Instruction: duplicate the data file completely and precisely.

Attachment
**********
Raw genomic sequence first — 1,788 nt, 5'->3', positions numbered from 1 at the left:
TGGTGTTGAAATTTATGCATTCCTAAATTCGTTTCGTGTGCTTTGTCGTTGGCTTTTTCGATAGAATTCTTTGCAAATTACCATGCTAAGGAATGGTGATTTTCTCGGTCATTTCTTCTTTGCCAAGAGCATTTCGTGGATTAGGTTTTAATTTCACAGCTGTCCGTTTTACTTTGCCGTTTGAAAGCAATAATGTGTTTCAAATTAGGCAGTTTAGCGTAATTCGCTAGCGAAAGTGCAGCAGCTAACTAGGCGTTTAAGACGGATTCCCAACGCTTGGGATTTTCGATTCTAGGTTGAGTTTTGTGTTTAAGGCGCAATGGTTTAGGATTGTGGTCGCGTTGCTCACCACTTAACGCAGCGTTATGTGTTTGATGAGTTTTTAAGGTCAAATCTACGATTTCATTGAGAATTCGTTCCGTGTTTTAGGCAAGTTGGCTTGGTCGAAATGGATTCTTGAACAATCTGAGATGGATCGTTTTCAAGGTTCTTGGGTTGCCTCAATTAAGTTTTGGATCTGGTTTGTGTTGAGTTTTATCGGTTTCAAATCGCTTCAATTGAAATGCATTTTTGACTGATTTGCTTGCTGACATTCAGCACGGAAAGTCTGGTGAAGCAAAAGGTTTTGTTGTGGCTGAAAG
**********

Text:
Raw genomic sequence first — 1,788 nt, 5'->3', positions numbered from 1 at the left:
TGGTGTTGAAATTTATGCATTCCTAAATTCGTTTCGTGTGCTTTGTCGTTGGCTTTTTCGATAGAATTCTTTGCAAATTACCATGCTAAGGAATGGTGATTTTCTCGGTCATTTCTTCTTTGCCAAGAGCATTTCGTGGATTAGGTTTTAATTTCACAGCTGTCCGTTTTACTTTGCCGTTTGAAAGCAATAATGTGTTTCAAATTAGGCAGTTTAGCGTAATTCGCTAGCGAAAGTGCAGCAGCTAACTAGGCGTTTAAGACGGATTCCCAACGCTTGGGATTTTCGATTCTAGGTTGAGTTTTGTGTTTAAGGCGCAATGGTTTAGGATTGTGGTCGCGTTGCTCACCACTTAACGCAGCGTTATGTGTTTGATGAGTTTTTAAGGTCAAATCTACGATTTCATTGAGAATTCGTTCCGTGTTTTAGGCAAGTTGGCTTGGTCGAAATGGATTCTTGAACAATCTGAGATGGATCGTTTTCAAGGTTCTTGGGTTGCCTCAATTAAGTTTTGGATCTGGTTTGTGTTGAGTTTTATCGGTTTCAAATCGCTTCAATTGAAATGCATTTTTGACTGATTTGCTTGCTGACATTCAGCACGGAAAGTCTGGTGAAGCAAAAGGTTTTGTTGTGGCTGAAAG